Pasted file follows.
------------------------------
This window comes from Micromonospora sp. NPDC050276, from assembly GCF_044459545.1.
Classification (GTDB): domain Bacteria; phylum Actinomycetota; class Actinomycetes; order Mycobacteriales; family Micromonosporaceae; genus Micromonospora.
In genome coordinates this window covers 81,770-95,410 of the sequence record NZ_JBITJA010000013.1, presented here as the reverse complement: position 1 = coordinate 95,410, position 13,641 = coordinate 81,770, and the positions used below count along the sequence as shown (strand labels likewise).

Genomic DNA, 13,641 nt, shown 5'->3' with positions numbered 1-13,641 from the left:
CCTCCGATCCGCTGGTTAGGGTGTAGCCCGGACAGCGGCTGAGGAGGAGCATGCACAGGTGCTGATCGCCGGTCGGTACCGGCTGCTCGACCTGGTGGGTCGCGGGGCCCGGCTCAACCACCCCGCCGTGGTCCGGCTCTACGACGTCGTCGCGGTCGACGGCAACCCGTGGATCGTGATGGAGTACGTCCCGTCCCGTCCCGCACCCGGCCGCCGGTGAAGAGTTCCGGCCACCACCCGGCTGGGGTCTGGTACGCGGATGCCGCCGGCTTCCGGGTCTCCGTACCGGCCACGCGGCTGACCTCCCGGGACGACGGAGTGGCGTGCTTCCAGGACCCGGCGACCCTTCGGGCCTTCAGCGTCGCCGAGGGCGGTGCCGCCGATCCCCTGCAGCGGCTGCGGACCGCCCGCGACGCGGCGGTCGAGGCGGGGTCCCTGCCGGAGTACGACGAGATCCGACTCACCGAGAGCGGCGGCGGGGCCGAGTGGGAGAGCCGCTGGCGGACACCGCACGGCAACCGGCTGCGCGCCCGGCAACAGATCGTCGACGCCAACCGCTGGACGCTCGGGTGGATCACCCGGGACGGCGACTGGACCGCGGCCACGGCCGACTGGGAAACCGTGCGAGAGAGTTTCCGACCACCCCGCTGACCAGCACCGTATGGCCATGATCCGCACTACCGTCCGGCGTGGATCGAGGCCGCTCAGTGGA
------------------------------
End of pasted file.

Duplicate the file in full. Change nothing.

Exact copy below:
This window comes from Micromonospora sp. NPDC050276, from assembly GCF_044459545.1.
Classification (GTDB): domain Bacteria; phylum Actinomycetota; class Actinomycetes; order Mycobacteriales; family Micromonosporaceae; genus Micromonospora.
In genome coordinates this window covers 81,770-95,410 of the sequence record NZ_JBITJA010000013.1, presented here as the reverse complement: position 1 = coordinate 95,410, position 13,641 = coordinate 81,770, and the positions used below count along the sequence as shown (strand labels likewise).

Genomic DNA, 13,641 nt, shown 5'->3' with positions numbered 1-13,641 from the left:
CCTCCGATCCGCTGGTTAGGGTGTAGCCCGGACAGCGGCTGAGGAGGAGCATGCACAGGTGCTGATCGCCGGTCGGTACCGGCTGCTCGACCTGGTGGGTCGCGGGGCCCGGCTCAACCACCCCGCCGTGGTCCGGCTCTACGACGTCGTCGCGGTCGACGGCAACCCGTGGATCGTGATGGAGTACGTCCCGTCCCGTCCCGCACCCGGCCGCCGGTGAAGAGTTCCGGCCACCACCCGGCTGGGGTCTGGTACGCGGATGCCGCCGGCTTCCGGGTCTCCGTACCGGCCACGCGGCTGACCTCCCGGGACGACGGAGTGGCGTGCTTCCAGGACCCGGCGACCCTTCGGGCCTTCAGCGTCGCCGAGGGCGGTGCCGCCGATCCCCTGCAGCGGCTGCGGACCGCCCGCGACGCGGCGGTCGAGGCGGGGTCCCTGCCGGAGTACGACGAGATCCGACTCACCGAGAGCGGCGGCGGGGCCGAGTGGGAGAGCCGCTGGCGGACACCGCACGGCAACCGGCTGCGCGCCCGGCAACAGATCGTCGACGCCAACCGCTGGACGCTCGGGTGGATCACCCGGGACGGCGACTGGACCGCGGCCACGGCCGACTGGGAAACCGTGCGAGAGAGTTTCCGACCACCCCGCTGACCAGCACCGTATGGCCATGATCCGCACTACCGTCCGGCGTGGATCGAGGCCGCTCAGTGGA